The IRS is proposing changes to inherited IRA rules that could have significant tax implications to you if you’ve inherited an IRA (or Individual Retirement Account) from a family member.
Essentially, if you’ve inherited an IRA from someone who wasn’t your spouse, like a family member, you have 10 years from the date of their passing to deplete the funds in that account via required minimum distributions, or RMDs. This is called the 10-year rule. Before the Secure Act, inheritors of an IRA were able to stretch out taking out money from the inherited IRA over the course of their lifetime, and minimized taxes by keeping the funds invested. The details are still being finalized by the IRS.
“It’s confusing what’s been done because it appears to be retroactively dated,” says Natalie Bullen, a financial advisor and CEO of Unapologetic Wealth Management.
Here’s what you need to know about the proposed changes to inherited IRA rules and how to prepare if you’ve inherited an IRA.
The Secure Act and What the IRS Is Doing
On Dec. 20, 2019, the Secure Act — Setting Every Community Up for Retirement Enhancement Act — was passed by Congress and signed into law. It became effective on Jan. 1, 2020.
The Secure Act changed the date before which required minimum distributions must start. For example, if someone was born before July 1, 1949, the age they had to start taking RMDs from retirement accounts was 71 1/2. Now, anyone born after July 1, 1949, is required to begin taking these required minimum distributions at 72.
It also changed how and when inherited IRA funds must be distributed. As of January 2020, all funds from an inherited IRA must be fully withdrawn within 10 years of the original account owner’s passing if the original IRA owner died on or after Jan. 1, 2020. The Secure Act eliminated the ability to stretch withdrawals over a beneficiary’s lifetime.
“If you had inherited a retirement account from somebody who was already past the required beginning date, you were able to stretch the distributions over the rest of your life—based on your life expectancy,” says Beau Henderson, a retirement specialist and CEO of Rich Life Advisors. “The Secure Act closed that loophole, stating you have to clear out the accounts in a 10-year window.”
The Proposed Changes to Inherited IRA Rules
Financial experts initially interpreted the Secure Act as not enforcing “annual” minimum distribution requirements for non-spouse beneficiaries. That means you could let the money sit in an inherited IRA for 10 years without needing to distribute the funds.
The proposed changes, however, state that if an account holder dies after they had started taking their RMD, non-spouse beneficiaries would need to withdraw funds each year, from years one to nine, until the account is depleted.
The changes would impact all beneficiaries who inherited an IRA from a non-spouse who was subject to RMDs on their date of death and passed away after Dec. 31, 2019. The changes wouldn’t apply between spouses or to beneficiaries of individuals who died (at any age) before January 2020.
If you’ve inherited a non-spouse beneficiary, you should talk to a financial professional and see what options you have available to you.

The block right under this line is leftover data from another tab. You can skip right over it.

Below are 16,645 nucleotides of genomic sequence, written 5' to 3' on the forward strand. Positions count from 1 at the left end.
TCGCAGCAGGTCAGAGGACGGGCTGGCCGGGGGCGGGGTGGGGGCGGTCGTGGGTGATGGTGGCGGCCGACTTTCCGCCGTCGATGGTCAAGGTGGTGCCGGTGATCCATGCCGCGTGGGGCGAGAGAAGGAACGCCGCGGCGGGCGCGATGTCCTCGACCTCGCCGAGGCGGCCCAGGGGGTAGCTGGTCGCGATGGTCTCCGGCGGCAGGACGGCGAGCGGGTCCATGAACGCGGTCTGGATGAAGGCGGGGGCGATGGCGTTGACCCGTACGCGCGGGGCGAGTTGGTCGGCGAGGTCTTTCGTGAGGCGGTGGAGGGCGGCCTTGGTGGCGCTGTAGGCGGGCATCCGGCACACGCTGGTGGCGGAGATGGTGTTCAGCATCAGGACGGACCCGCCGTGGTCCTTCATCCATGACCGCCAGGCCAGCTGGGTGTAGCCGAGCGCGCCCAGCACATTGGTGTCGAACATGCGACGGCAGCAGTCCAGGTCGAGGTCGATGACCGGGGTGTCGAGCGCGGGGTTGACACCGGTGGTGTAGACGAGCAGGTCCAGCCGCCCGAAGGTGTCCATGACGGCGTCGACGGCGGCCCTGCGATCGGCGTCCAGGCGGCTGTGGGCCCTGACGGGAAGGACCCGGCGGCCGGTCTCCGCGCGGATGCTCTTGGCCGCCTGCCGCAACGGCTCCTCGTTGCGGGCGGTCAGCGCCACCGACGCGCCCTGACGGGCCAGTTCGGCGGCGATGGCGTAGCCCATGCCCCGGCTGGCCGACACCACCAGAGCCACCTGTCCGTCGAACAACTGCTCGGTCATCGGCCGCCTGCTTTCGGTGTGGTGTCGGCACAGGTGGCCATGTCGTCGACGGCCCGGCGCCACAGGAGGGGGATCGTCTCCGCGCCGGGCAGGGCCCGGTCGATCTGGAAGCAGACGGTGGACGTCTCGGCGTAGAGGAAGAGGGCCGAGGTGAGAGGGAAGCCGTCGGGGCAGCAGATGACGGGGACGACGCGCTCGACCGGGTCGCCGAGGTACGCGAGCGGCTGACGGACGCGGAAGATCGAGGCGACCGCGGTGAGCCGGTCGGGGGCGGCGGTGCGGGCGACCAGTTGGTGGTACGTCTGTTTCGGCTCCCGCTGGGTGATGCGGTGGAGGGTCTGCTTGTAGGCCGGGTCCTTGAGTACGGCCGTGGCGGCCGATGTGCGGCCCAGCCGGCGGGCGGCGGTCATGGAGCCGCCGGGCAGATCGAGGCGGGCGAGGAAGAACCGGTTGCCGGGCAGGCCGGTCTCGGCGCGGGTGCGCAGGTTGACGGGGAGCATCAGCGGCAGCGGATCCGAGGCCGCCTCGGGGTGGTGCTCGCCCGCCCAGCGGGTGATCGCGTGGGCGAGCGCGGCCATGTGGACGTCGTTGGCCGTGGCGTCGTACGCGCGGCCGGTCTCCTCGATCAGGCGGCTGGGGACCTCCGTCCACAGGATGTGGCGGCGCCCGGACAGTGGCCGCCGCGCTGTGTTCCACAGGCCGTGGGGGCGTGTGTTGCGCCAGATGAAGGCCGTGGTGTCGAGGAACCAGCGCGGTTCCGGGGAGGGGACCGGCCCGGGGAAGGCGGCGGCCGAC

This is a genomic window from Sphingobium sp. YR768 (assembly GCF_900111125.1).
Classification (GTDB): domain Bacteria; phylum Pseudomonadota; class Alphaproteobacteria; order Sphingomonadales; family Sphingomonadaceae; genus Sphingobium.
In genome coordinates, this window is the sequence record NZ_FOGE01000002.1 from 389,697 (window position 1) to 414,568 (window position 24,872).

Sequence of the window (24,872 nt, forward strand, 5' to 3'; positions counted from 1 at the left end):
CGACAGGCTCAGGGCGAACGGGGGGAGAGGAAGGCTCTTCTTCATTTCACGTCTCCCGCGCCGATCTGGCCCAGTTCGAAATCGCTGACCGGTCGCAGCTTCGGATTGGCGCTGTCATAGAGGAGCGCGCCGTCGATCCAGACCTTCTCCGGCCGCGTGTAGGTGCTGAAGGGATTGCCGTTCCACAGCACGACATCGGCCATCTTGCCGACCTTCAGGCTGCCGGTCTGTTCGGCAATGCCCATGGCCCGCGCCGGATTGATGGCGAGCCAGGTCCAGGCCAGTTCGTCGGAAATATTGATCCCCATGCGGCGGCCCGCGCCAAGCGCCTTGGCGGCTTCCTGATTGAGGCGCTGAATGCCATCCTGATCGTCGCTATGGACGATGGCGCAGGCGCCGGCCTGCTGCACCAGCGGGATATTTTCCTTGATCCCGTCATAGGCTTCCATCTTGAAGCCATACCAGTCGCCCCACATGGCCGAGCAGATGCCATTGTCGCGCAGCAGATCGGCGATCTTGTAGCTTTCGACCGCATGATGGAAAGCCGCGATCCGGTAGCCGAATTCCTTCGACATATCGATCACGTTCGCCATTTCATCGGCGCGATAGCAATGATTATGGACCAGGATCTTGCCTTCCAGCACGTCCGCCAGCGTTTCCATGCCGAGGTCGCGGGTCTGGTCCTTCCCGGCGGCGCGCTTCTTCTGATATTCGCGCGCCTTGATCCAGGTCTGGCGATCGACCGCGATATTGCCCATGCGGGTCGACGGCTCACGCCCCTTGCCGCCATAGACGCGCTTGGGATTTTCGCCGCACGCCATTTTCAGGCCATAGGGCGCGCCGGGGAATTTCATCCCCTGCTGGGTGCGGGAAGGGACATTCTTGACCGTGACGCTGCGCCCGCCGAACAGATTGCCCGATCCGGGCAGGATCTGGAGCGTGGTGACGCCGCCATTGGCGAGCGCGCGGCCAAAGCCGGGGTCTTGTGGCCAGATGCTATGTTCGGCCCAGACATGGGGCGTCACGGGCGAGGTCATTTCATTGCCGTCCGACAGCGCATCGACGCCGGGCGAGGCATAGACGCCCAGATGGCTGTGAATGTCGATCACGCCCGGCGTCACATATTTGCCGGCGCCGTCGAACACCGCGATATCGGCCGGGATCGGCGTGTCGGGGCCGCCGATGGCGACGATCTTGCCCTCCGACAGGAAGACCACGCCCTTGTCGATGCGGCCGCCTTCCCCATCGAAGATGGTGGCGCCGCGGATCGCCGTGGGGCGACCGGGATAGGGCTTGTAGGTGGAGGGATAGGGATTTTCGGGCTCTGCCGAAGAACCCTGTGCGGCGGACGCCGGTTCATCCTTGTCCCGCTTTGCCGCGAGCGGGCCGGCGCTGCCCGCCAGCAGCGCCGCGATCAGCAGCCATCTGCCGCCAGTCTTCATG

The Potential Impact of the Proposed Inherited IRA Rule Changes
Assuming the proposed changes are passed, which may be as early as this fall, some beneficiaries may have already missed a required distribution and incurred penalties. The penalty for a missed required distribution is typically 50% of the missed RMD. The IRS has held public hearings about the proposed changes, so there’s not a definite answer as to when these changes might pass.
“The new proposed rules affect people who would have been required to take out an RMD in 2021, possibly accruing a 50% penalty,” says Henderson.
However, Henderson says there’s still hope beneficiaries won’t be penalized if the change is enacted: “It would be unlikely that the IRS could enforce the 2021 distributions because nobody knew the rules. The penalty will likely be waived if the new rules are enacted.”
In the past, a non-spouse beneficiary may have had decades to exhaust an IRA and spread out the potential tax liability. Under the Secure Act and these proposed changes, a beneficiary has 10 years to fully deplete the inherited IRA, and those distributions are counted as ordinary income. Non-spouse beneficiaries would be required to distribute the funds in a way that could add significant taxable income each year, possibly even pushing them into a higher tax bracket.
“Right now, it’s smart for anyone advanced in age to let their potential beneficiaries know what’s happening,” says Bullen. “You do not want to find out at this point if you’re 28 that your grandfather has left you $500,000 in an inherited IRA that you’re now tasked with depleting in 10 years (as ordinary income) via a required minimum distribution.”
What Should Beneficiaries Do Now?
Bullen notes that anyone considering potential non-spouse beneficiaries should talk to a financial professional and see if there might be opportunities other than leaving this money directly to them in an inherited IRA.
In the short term, it’s worth noting that these proposed changes would need to be passed by Congress and signed into law. But it would be wise to consult a financial or tax professional to go over the potential implications. Non-spouse beneficiaries may have to wait and see if the proposed changes pass and what happens next.